Black militia not coming to Stone Mountain, leader says

Far-right extremists had been gearing up for a confrontation with the group.

Credit: Ben Gray

Credit: Ben Gray

The leader of an all-Black militia told The Atlanta Journal-Constitution Wednesday that his group of armed members will not show up to confront a coalition of far-right groups planning to hold a rally at Stone Mountain Park Saturday.

The far-right groups vowed to march on Saturday after the Black militia turned out July 4 at the park, home to the nation’s largest shrine to the Confederacy and a lightning rod for protests in recent years.

“We are not — and have no intentions of — interfering with these folks’ right to protest. Their are exercising their constitutional rights just like we did,” said Grand Master Jay, leader of the NFAC. “We’re not going to counter protest. We’re not protesters, we’re not demonstrators. We’re militia. "

Jay, whose real name is John Fitzgerald Johnson, led a column of hundreds of hundreds of black-clad, armed Black men and women in an unannounced march on Stone Mountain last month. Jay said the march was in response to an internet rumor that white nationalists planned to randomly target African Americans on July 4.

During that march, Jay called out the “white militia.”

“We’re here,” he said. “Where you at? We’re in your house. Let’s go.”

Credit: Instagram

Credit: Instagram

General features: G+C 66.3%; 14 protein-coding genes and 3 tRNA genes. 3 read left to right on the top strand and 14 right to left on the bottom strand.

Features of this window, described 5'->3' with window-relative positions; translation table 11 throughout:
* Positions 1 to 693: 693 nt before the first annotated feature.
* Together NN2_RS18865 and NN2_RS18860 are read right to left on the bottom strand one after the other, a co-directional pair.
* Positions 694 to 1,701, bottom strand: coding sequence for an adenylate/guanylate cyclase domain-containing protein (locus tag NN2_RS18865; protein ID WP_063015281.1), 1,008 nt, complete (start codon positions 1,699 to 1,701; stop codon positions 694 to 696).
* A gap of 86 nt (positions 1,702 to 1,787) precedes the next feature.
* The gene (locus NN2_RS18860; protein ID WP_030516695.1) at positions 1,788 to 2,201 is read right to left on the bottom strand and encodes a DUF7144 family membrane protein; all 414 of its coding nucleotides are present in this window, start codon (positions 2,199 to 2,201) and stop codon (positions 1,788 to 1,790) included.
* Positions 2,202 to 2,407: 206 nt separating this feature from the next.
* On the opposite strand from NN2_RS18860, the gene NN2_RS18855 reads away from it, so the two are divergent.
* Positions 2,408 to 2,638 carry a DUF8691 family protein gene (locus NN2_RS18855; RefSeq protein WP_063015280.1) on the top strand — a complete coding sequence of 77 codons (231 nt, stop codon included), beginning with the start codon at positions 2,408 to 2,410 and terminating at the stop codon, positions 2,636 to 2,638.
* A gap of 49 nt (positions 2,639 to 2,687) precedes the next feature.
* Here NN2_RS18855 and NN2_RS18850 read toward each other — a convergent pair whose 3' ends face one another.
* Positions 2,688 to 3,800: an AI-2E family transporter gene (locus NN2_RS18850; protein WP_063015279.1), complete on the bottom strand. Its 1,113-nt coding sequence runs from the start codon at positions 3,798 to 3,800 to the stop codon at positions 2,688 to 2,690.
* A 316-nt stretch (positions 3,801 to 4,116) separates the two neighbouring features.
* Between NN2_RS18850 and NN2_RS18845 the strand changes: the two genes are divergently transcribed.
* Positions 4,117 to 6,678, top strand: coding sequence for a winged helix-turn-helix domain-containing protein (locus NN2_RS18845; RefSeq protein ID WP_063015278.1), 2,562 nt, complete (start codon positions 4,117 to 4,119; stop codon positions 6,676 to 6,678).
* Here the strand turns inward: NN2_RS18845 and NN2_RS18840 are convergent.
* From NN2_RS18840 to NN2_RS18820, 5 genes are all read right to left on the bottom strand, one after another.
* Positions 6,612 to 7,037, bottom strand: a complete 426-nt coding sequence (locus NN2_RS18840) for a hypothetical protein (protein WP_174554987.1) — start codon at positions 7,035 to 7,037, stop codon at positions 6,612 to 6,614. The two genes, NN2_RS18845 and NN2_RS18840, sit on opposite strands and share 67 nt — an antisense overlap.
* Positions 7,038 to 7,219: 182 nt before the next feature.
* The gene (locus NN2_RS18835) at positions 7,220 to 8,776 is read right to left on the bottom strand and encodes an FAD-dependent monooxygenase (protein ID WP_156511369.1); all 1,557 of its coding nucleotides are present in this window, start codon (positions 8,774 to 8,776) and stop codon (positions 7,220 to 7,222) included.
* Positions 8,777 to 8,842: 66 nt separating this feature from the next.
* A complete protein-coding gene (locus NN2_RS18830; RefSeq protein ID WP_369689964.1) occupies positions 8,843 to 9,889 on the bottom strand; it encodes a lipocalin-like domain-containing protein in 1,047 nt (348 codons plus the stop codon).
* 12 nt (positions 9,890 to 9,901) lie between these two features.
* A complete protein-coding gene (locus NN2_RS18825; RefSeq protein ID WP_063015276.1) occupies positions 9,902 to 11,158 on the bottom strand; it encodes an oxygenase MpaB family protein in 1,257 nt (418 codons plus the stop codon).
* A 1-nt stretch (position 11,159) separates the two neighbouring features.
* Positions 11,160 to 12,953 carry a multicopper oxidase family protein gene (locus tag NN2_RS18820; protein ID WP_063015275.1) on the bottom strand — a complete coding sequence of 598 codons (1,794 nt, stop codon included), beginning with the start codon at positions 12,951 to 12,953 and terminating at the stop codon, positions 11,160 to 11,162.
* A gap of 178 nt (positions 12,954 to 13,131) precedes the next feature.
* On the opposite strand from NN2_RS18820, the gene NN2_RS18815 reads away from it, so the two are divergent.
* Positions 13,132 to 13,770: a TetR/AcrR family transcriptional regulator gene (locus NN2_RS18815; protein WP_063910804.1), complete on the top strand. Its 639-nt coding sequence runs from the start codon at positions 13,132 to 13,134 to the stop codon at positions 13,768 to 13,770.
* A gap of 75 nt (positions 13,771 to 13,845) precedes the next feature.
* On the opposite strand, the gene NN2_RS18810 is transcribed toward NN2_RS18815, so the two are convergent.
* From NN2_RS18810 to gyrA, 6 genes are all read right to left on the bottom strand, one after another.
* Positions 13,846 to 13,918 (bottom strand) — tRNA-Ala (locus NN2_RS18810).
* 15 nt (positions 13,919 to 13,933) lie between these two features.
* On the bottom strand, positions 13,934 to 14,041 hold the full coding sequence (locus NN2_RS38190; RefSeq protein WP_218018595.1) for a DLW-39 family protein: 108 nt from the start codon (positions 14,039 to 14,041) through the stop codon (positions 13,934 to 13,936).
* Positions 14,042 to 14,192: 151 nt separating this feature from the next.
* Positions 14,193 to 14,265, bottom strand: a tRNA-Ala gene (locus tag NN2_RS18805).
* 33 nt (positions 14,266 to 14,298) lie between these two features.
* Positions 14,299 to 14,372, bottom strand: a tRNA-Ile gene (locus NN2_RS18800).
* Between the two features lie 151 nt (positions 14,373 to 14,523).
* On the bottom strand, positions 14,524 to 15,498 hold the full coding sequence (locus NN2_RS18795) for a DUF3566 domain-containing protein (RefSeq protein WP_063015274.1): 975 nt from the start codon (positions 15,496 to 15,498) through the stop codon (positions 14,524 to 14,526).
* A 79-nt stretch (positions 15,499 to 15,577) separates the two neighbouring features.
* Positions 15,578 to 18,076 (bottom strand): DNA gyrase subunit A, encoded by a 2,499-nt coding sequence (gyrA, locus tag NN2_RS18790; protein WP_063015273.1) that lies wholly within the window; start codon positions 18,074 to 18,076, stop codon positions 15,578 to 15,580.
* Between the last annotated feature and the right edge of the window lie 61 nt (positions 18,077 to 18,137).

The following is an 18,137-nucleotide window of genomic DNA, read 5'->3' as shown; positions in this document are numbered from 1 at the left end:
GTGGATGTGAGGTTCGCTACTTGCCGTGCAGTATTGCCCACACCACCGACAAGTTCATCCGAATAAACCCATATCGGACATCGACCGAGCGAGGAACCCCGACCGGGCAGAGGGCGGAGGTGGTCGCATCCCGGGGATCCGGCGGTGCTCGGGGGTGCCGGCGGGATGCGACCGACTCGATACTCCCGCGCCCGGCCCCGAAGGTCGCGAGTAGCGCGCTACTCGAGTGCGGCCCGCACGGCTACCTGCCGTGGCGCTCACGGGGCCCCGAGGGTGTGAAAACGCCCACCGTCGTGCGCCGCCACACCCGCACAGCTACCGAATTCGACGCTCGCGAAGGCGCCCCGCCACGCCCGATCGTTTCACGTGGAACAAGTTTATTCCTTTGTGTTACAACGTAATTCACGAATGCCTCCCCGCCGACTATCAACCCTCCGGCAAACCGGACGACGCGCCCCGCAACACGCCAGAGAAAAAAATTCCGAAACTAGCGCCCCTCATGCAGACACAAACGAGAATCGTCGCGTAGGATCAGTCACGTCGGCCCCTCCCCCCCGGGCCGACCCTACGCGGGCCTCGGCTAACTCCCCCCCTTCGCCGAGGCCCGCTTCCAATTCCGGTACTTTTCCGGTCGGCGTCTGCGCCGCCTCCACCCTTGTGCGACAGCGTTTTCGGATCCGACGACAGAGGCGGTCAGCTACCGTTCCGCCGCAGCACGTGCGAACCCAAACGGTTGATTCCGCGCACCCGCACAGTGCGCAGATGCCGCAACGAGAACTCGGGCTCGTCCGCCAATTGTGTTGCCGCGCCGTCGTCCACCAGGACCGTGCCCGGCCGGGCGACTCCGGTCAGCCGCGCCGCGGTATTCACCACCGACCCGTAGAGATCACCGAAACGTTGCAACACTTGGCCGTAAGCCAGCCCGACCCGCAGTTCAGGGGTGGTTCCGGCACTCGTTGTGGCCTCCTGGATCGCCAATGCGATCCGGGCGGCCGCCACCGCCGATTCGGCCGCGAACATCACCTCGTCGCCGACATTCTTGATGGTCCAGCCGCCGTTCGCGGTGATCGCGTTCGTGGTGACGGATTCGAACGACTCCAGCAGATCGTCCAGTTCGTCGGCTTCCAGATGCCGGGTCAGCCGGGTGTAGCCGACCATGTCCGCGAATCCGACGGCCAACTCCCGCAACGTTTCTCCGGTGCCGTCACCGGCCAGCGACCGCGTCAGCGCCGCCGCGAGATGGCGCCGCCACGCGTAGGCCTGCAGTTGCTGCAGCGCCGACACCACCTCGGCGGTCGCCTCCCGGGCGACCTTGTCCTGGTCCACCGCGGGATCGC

Extremist groups, including far-right militia groups known as “Three Percenters,” responded almost immediately by announcing a rally Aug. 15 at the park. The coalition of groups includes neo-Confederates, white supremacists and other far-right groups, nominally led by an Arkansas-based militia called Confederate States III%.

Organizers applied for a permit to hold the rally July 27. The park denied the permit on Aug. 4, citing the potential for violence. Stone Mountain Memorial Association spokesman John Bankhead said the park has not received any other permit applications.

Last year, the park closed down rather than allow a rally organized by white supremacists to go forward.

City Manager ChaQuias Miller-Thornton said the city of Stone Mountain also received a permit request for a rally, but that too was denied because it was received too close to the requested date. Nevertheless, the organizers have continued to claim on social media that they have valid permits from both places.

In Atlanta, a coalition of anti-racist organizations, including the Atlanta chapter of the NAACP, but also socialist and antifa groups, are planning a counter demonstration.

Stone Mountain has long been a national flash point for the tensions over race and Confederate imagery, but it has attracted large and contentious rallies since a white supremacist killed nine people in a Black church in Charleston in 2015. States and local government responded to the massacre by removing some Confederate symbols — especially the Confederate battle flag — from public places, prompting protests from groups who claimed the removals were an attempt to “erase” history. The backlash became especially motivating to white supremacist groups, but also to groups like the Three Percenters who view the removals of Confederate monuments as government overreach.

Before the NFAC announced it would not be a Stone Mountain, white supremacists viewed the possible showdown as an opportunity. On a prominent neo-Nazi internet forum, longtime white supremacist leader Billy Roper predicted the rally would “racially awaken a lot of the answering militia” to a coming “civil war.”